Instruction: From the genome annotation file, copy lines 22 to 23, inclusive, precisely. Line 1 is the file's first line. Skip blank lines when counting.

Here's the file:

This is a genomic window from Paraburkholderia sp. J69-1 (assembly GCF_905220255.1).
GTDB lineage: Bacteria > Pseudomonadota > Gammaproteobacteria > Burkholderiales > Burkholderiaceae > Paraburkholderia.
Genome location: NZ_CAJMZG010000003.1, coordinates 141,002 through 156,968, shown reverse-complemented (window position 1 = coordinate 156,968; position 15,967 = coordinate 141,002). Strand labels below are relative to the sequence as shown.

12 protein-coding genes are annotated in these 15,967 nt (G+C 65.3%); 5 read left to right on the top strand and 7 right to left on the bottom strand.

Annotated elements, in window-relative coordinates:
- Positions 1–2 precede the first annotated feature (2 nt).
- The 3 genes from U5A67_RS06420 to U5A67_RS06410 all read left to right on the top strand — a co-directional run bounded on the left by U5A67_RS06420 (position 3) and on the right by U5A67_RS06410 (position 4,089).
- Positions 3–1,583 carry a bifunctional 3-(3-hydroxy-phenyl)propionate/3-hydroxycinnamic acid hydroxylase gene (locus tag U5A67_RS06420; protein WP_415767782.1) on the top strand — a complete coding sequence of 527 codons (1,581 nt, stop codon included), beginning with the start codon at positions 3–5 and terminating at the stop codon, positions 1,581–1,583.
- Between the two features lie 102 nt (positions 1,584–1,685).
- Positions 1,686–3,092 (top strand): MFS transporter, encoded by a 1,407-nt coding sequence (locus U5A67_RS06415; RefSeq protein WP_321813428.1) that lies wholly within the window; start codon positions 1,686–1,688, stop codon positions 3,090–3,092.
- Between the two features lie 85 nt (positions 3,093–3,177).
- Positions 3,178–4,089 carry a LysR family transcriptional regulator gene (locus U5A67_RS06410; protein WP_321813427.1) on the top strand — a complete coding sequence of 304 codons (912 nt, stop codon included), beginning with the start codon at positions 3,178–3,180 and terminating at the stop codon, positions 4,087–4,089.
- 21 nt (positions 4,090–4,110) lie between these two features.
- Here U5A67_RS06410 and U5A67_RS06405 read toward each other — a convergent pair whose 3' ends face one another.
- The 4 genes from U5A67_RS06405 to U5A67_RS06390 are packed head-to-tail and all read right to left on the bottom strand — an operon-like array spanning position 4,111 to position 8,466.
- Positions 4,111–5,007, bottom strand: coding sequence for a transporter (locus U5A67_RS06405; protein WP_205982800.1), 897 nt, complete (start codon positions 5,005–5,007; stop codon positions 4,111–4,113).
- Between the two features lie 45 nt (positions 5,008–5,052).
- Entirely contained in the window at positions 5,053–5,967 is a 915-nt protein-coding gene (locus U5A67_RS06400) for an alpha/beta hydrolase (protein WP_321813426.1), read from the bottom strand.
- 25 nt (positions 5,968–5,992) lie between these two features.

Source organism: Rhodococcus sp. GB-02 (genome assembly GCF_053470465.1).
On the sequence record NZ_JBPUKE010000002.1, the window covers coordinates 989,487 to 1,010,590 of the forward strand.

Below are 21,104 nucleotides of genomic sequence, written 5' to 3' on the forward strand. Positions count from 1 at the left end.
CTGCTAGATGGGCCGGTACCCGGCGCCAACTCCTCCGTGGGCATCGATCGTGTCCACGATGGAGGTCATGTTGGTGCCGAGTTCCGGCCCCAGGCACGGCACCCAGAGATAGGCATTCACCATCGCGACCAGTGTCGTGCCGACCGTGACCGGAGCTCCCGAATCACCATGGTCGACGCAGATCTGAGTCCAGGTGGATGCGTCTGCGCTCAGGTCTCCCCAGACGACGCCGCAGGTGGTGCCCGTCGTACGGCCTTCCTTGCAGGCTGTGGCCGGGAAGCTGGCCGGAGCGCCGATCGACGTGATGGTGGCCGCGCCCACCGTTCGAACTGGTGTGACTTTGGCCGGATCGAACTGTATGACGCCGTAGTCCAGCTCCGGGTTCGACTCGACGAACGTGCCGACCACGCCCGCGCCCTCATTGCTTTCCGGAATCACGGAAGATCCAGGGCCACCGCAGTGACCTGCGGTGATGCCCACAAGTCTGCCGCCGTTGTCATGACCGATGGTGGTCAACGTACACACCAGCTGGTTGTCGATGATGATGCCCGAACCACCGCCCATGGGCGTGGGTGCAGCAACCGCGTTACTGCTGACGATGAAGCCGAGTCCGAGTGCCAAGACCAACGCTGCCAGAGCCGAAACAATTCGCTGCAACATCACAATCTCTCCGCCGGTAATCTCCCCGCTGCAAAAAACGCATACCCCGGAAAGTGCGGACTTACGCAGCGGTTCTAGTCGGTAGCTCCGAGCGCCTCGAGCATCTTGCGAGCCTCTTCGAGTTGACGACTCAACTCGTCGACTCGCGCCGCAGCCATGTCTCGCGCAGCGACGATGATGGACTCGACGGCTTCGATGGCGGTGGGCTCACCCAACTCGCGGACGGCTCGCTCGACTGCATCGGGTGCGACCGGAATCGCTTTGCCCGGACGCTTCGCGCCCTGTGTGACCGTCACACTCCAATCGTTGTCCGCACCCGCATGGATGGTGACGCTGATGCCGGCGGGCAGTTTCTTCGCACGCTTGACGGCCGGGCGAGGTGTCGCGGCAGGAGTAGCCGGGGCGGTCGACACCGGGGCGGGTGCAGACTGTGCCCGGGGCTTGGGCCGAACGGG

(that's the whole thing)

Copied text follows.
Below are 21,104 nucleotides of genomic sequence, written 5' to 3' on the forward strand. Positions count from 1 at the left end.
CTGCTAGATGGGCCGGTACCCGGCGCCAACTCCTCCGTGGGCATCGATCGTGTCCACGATGGAGGTCATGTTGGTGCCGAGTTCCGGCCCCAGGCACGGCACCCAGAGATAGGCATTCACCATCGCGACCAGTGTCGTGCCGACCGTGACCGGAGCTCCCGAATCACCATGGTCGACGCAGATCTGAGTCCAGGTGGATGCGTCTGCGCTCAGGTCTCCCCAGACGACGCCGCAGGTGGTGCCCGTCGTACGGCCTTCCTTGCAGGCTGTGGCCGGGAAGCTGGCCGGAGCGCCGATCGACGTGATGGTGGCCGCGCCCACCGTTCGAACTGGTGTGACTTTGGCCGGATCGAACTGTATGACGCCGTAGTCCAGCTCCGGGTTCGACTCGACGAACGTGCCGACCACGCCCGCGCCCTCATTGCTTTCCGGAATCACGGAAGATCCAGGGCCACCGCAGTGACCTGCGGTGATGCCCACAAGTCTGCCGCCGTTGTCATGACCGATGGTGGTCAACGTACACACCAGCTGGTTGTCGATGATGATGCCCGAACCACCGCCCATGGGCGTGGGTGCAGCAACCGCGTTACTGCTGACGATGAAGCCGAGTCCGAGTGCCAAGACCAACGCTGCCAGAGCCGAAACAATTCGCTGCAACATCACAATCTCTCCGCCGGTAATCTCCCCGCTGCAAAAAACGCATACCCCGGAAAGTGCGGACTTACGCAGCGGTTCTAGTCGGTAGCTCCGAGCGCCTCGAGCATCTTGCGAGCCTCTTCGAGTTGACGACTCAACTCGTCGACTCGCGCCGCAGCCATGTCTCGCGCAGCGACGATGATGGACTCGACGGCTTCGATGGCGGTGGGCTCACCCAACTCGCGGACGGCTCGCTCGACTGCATCGGGTGCGACCGGAATCGCTTTGCCCGGACGCTTCGCGCCCTGTGTGACCGTCACACTCCAATCGTTGTCCGCACCCGCATGGATGGTGACGCTGATGCCGGCGGGCAGTTTCTTCGCACGCTTGACGGCCGGGCGAGGTGTCGCGGCAGGAGTAGCCGGGGCGGTCGACACCGGGGCGGGTGCAGACTGTGCCCGGGGCTTGGGCCGAACGGG